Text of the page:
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[IP] zero to DKA in nothin' flat?

Ruth wrote: (clipped)
>  Pumps require continuous thoughtful and well thought out calculation.

They also require very sensitive support from family or significant
or whomever it is close to you.  That means that as a parent you have to

walk an additional balance beam -- not only the diabetes one.  That is,
must be able to implement careful and always changing calculations while

handing them over slowly (as she gets older) to your child without ever
dropping out while always being unobtrusive -- tough act!  Many families
this brilliantly -- Renee and Michael seem to have amazing senses of
proportion (a fantastically difficult thing!) and great technical
and lots of financial and emotional resources.  Lily and Melissa seem to
handling this all very well.  If for one moment though, you imagine that
pump can be used to make things easier, it doesn't -- just better

Ruth, thank you for your input, it was very thought provoking! Thanks to
all the others who responded as well!  I have to say though, that the
regimen we are on with MDI, certainly requires much in the way of
careful calculations, as well as one eye on the clock at all times!
Every morning after Stephs bg test, I "calculate" how much insulin to
give based on what she is having for breakfast, also making any
adjustments for a high reading.  I pack her lunch with a 15 gram carb.
snack for 10:00 am, and 60 grams for her 12:00 lunch (she knows she must
eat every bite of food because the NPH "says so").  When she gets home,
she immediately has her 30 gram limit of snack (she wishes it were much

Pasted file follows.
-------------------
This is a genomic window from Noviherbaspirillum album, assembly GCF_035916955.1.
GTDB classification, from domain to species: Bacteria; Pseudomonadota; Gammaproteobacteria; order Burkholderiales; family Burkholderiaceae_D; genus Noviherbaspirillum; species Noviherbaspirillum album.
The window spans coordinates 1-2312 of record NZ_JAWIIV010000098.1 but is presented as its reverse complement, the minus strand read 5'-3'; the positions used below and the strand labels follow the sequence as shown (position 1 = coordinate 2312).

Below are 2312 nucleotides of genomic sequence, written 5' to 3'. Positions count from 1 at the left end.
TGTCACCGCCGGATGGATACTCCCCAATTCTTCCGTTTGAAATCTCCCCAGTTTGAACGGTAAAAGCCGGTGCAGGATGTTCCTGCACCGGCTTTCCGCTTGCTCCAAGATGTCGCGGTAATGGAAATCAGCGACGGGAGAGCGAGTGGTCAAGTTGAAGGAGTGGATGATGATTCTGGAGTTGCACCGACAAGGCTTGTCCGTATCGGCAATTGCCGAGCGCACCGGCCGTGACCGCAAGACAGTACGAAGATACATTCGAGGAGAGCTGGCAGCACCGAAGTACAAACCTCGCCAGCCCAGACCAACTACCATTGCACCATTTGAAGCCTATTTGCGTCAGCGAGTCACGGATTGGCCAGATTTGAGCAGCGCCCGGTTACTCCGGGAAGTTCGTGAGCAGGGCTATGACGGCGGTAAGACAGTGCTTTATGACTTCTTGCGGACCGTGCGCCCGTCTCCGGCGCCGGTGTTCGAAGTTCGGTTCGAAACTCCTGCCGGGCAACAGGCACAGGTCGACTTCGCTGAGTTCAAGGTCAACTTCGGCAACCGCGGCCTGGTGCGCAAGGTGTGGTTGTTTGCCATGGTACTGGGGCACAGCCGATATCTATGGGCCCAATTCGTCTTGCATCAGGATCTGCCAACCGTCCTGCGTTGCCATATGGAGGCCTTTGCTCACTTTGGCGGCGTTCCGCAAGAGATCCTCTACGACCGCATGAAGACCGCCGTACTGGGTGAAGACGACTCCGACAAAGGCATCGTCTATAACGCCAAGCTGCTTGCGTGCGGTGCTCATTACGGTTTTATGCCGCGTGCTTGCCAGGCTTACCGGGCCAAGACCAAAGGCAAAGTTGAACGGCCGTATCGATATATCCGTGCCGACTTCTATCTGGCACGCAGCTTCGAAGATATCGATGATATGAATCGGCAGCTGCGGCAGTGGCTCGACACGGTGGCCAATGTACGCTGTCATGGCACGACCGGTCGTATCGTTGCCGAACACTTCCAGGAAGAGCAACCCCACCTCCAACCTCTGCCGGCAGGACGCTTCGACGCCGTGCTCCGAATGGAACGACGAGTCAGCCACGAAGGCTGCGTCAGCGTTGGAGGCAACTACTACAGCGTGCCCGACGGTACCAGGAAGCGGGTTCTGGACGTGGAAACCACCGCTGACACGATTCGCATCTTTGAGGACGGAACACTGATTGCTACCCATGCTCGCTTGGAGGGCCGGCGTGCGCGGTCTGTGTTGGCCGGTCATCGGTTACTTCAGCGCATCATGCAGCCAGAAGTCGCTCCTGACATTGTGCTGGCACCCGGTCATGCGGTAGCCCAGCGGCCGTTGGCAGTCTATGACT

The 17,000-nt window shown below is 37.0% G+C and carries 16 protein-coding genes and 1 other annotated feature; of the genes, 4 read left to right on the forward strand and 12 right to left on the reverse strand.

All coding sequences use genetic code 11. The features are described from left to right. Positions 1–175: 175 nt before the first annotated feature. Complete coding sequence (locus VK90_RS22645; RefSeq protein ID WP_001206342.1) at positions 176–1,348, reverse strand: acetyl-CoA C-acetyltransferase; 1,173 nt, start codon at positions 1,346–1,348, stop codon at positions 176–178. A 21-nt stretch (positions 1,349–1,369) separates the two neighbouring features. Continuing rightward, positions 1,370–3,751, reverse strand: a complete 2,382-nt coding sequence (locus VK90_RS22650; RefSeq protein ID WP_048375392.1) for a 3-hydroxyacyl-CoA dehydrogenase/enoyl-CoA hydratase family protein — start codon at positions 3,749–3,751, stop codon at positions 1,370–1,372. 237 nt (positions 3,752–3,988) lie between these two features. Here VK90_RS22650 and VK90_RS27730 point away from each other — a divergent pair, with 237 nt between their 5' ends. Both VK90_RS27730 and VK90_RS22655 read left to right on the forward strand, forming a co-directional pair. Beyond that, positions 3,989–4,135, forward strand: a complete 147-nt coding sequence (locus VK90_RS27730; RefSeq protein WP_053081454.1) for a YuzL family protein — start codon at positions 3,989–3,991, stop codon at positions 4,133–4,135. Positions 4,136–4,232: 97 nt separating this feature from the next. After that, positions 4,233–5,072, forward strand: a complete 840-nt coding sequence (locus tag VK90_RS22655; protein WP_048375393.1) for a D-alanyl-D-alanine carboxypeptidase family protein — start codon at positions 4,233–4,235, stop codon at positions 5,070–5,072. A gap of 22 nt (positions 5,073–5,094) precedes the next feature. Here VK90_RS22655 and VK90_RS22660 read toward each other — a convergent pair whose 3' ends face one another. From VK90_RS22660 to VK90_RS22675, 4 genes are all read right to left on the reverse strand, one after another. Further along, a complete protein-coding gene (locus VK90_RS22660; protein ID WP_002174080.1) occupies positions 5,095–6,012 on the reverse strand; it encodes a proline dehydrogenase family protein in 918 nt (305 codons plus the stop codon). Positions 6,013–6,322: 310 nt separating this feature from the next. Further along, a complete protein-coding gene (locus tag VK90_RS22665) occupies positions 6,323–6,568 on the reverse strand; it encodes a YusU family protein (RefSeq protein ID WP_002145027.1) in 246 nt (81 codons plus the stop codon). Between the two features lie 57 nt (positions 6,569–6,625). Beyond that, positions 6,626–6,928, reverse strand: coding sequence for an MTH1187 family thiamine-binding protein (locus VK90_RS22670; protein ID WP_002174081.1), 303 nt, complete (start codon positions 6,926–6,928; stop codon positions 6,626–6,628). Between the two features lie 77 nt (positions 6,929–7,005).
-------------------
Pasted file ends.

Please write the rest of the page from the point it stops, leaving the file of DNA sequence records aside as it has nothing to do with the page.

more, but not enough to take another shot).  On days she has piano
pratice, she has 10 minutes to woof down her snack before she must be at
her lesson (on days her carpool runs late, she eats in the car on the
way to the instructors house).  At dinner, it's the same routine all
over again.  Test,  calculate dose based on what she will be eating,
adjust for any highs, etc..  Most nights she eats alone as my husband
can't predict what time he will get home (we have a family lumber mill
business), and her brother may have sports practice, etc. At 8:30, she
tests, has snack based on the bg, if high, she gets nothing (even though
she might "want" something).  Again, she could take some humalog, but
doesn't want another shot.  She goes to bed at 9:00, and I go in at 10
or 10:30 to give the NPH (she has a strong dawn phenomenon, so they
don't want her to get the NPH until later).  I guess I could give her
any extra humalog at that time so she could have the option of a bigger
snack on some nights, but then I am chasing after the carbs 1 1/2 hrs.
later.... So, I DO think that the pump would make life "easier", at
least as far as our schedule goes.

I also think that the "balance beam" of gradually handing over control
is much the same with MDI.  As she has gotten older, she has taken over
her care a little at a time as she feels comfortable.   We also have had
the same "always changing calculations" with MDI.  Her doses are
changing constantly!!  I always feel we are one step behind.  Just when
we get the dose fine tuned (as much as is possible), it changes again.

The most important thing to us is what Stephanie wants.  She knows that
there is no pressure to make a decision right now and that we will be
behind her 100%.

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